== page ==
Accompany music : The Black Widow
Its one of my earliest TV memories. It’s June 1974, I’m six years old, at my grans, it’s Saturday teatime and I am so scared. I have spent the last half hour hiding behind cushions and parents, as the Dr Who took on giant arachnids in The Planet of The Spiders. I was so frightened of them climbing on peoples backs and the huge queen spider, every time they appeared I let out a shriek and hid away. At the end of the episode, I hid again as the doctor transformed from a grey curly haired melodramatic actor to a brown curly haired melodramatic actor (who I would later become obsessed with). This was my Doctor Who epiphany and I would stay frightened for many years to come. As many of my age, I would hide behind the sofa, from the Daleks and especially the Cybermen. To be honest not much has changed, when the Weeping Angels start attacking now I find myself reaching for a large cushion or look at my phone in case someone has called.
I am even worse with horror films. I quite like the idea of horror, and I love the atmosphere and the mythology. Vampires don’t bother me (I love Buffy The Vampire Slayer on TV or Near Dark/Lost Boys/Fright Night on film), Werewolves are kind of cool ( I quite like American Werewolf in London) but I struggle with gore and especially suspense. I think thats why I struggle with Zombie based things with their slow meandering stumble towards an inevitable gruesome ending. I can’t even say I have watched a whole horror film without looking away or seeking sanctuary behind some upholstery. I “saw” Nightmare of Elm Street, 3 times at the cinema and saw 60% of it (and jumped at the same bits). I used to go to all night horror movies at the ABC cinema on Westgate Road, five films a night spent hiding behind legs or closing eyes.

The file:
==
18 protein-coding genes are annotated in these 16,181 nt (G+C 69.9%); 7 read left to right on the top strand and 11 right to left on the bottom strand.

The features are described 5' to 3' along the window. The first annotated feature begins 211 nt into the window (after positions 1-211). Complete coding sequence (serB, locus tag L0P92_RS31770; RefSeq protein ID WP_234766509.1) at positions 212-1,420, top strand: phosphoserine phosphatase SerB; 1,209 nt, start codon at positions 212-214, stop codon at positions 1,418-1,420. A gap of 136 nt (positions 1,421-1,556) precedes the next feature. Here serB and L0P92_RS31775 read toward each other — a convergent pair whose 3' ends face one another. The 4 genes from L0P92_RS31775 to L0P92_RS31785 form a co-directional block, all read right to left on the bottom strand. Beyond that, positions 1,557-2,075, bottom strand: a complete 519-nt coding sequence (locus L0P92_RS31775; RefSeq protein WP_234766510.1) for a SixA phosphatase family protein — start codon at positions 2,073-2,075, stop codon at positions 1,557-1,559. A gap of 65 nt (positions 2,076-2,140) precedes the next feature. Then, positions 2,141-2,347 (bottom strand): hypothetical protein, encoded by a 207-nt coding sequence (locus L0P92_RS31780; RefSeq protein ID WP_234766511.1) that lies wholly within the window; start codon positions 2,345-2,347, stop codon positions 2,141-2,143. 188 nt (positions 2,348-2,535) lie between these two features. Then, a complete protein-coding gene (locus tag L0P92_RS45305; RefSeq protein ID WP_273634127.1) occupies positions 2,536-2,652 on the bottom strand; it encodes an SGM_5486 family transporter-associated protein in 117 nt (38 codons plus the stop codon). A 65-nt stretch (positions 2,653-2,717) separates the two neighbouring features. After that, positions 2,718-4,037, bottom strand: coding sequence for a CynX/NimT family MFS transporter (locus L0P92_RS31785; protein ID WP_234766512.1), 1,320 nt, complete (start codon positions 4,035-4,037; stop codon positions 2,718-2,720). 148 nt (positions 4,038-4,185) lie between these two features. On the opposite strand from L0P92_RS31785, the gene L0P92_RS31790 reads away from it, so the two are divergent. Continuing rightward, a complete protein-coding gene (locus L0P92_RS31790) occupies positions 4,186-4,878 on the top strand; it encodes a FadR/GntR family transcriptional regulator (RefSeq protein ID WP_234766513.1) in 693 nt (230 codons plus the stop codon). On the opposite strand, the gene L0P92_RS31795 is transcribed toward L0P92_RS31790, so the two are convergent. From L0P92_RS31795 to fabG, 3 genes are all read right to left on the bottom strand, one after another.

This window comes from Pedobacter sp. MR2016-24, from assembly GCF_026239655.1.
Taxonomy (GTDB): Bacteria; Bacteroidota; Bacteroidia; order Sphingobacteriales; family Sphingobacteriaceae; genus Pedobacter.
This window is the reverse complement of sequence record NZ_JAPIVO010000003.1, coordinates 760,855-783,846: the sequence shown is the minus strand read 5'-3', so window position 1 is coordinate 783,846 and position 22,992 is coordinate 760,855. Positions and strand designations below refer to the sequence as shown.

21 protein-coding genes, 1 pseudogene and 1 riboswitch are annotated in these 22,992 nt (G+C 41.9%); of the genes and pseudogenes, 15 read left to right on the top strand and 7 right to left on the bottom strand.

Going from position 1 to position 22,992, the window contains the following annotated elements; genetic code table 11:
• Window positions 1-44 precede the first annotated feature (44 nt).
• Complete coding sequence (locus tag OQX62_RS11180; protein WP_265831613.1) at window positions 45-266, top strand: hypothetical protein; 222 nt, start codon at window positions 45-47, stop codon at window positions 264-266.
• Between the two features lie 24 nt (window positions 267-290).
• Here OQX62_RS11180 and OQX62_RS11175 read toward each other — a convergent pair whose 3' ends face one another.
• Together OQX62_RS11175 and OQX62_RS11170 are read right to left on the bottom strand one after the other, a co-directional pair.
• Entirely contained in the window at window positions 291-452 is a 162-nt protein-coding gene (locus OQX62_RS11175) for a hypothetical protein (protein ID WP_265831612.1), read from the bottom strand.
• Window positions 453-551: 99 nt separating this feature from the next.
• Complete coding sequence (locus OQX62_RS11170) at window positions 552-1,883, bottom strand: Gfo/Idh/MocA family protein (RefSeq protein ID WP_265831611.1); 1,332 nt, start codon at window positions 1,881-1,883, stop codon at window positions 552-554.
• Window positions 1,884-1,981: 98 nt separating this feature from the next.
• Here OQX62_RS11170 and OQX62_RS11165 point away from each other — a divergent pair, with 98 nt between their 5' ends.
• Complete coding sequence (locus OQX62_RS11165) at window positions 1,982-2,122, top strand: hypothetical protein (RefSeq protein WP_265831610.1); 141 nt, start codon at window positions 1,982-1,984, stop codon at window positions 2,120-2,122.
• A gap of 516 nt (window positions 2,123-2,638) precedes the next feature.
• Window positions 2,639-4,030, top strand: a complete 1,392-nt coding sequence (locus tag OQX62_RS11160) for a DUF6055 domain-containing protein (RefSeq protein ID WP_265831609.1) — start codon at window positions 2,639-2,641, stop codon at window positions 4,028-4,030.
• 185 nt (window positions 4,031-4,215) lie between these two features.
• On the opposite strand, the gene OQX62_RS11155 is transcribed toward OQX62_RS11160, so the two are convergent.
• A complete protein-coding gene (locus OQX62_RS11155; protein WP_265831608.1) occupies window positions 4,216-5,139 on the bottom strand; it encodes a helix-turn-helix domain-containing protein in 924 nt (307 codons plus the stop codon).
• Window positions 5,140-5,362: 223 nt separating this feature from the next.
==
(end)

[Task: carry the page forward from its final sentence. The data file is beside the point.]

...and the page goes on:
I looked up the horror movies of 1974/75 around when this album came out. I struggled with both the big hits, I have never got through 1974’s The Texas Chainsaw Massacre, as its far too gruesome. The horror film of 1975 was Jaws, which I have watched (80% of) but the music freaks me more than the action. I do have a soft spot for older Hammer House films with fab actors Peter Cushing and Christopher Lee. Also the 60’s Roger Corman films of Edgar Allan Poe, which were equally dark and ridiculous, mainly because of its charismatic lead actor, Vincent Price. By the 70’s, Price had continued to appear in the odd horror movie (Theatre of Blood) but now appeared regularly on various TV series and specials. One TV special in 1975, found himself reprising the role he had carried out on an album (long before Michael Jacksons thriller). This mock shock horror concept album of dreams of a boy called Steven, would become one of Alice Coopers biggest hits (and my favourite of his).
Opening with the title track Welcome to My Nightmare. An acoustic and whispered start builds in it’s sleaziness and more deranged vocals. There’s a fab jazz horn section before Alice ramps it up even more. It’s a fab start to the album.